What is at stake in reading, studying and staging Shakespeare in an age
of ‘extremism’, and in a context where responses to extremism are at best
misguided and at worst counterproductive? Incorporating analysis of policy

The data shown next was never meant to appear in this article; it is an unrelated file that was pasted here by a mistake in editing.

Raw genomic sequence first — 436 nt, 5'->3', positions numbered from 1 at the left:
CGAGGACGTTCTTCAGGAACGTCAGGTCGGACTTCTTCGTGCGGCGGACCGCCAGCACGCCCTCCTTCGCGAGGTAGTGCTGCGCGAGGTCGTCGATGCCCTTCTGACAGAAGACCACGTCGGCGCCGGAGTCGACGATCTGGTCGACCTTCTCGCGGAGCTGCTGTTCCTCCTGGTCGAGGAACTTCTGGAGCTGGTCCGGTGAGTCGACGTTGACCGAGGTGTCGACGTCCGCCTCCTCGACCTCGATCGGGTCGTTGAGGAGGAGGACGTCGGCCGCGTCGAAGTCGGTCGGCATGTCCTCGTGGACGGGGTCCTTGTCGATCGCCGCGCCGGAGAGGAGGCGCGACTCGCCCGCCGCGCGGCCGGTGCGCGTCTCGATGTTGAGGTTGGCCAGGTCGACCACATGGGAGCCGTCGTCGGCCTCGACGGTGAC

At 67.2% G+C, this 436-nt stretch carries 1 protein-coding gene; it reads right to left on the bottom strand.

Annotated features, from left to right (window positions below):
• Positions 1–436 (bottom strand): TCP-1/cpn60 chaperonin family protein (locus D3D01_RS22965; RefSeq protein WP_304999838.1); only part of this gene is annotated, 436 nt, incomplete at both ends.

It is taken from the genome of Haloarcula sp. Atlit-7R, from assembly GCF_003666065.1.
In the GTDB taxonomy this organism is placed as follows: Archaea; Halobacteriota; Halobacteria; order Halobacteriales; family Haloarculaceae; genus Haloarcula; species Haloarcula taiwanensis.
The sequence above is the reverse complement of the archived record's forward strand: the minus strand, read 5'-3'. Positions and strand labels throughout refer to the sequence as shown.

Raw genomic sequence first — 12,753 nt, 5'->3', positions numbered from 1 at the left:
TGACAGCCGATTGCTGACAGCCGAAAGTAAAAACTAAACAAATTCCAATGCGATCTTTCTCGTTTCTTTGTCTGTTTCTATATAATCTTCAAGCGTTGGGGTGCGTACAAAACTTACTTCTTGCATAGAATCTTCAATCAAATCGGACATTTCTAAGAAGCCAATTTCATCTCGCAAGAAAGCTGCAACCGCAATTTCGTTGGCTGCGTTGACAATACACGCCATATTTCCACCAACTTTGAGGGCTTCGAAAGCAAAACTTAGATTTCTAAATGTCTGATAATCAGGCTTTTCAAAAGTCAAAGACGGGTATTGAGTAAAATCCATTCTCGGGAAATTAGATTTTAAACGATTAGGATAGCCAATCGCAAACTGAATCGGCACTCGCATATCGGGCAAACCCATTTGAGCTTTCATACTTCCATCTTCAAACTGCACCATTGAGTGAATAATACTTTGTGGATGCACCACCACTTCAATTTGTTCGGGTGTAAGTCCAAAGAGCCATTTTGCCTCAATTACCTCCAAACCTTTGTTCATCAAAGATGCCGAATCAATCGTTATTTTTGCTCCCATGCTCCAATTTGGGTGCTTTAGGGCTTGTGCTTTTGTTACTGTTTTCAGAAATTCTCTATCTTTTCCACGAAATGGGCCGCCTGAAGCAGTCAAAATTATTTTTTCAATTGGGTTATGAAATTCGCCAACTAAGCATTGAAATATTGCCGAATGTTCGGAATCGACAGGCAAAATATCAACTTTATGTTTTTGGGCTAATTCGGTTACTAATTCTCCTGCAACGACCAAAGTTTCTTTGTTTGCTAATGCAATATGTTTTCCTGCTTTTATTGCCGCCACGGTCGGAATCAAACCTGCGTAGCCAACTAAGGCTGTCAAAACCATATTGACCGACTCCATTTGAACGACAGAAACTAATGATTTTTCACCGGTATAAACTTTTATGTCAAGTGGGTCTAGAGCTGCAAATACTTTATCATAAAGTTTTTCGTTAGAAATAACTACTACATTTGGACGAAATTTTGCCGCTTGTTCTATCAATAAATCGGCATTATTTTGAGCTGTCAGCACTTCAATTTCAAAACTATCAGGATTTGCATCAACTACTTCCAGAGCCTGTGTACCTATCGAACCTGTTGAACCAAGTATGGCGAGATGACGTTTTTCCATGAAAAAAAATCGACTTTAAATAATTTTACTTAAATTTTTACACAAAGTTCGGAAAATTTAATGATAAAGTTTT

documents, contributions from anthropology and discussions of literary
texts, this article explores what Shakespeare will mean under the UK
government’s Prevent agenda, and the effects such an agenda might have on
how we engage with extraordinary renderings of Shakespeare on stage now,
not least those created by Sulayman Al Bassam.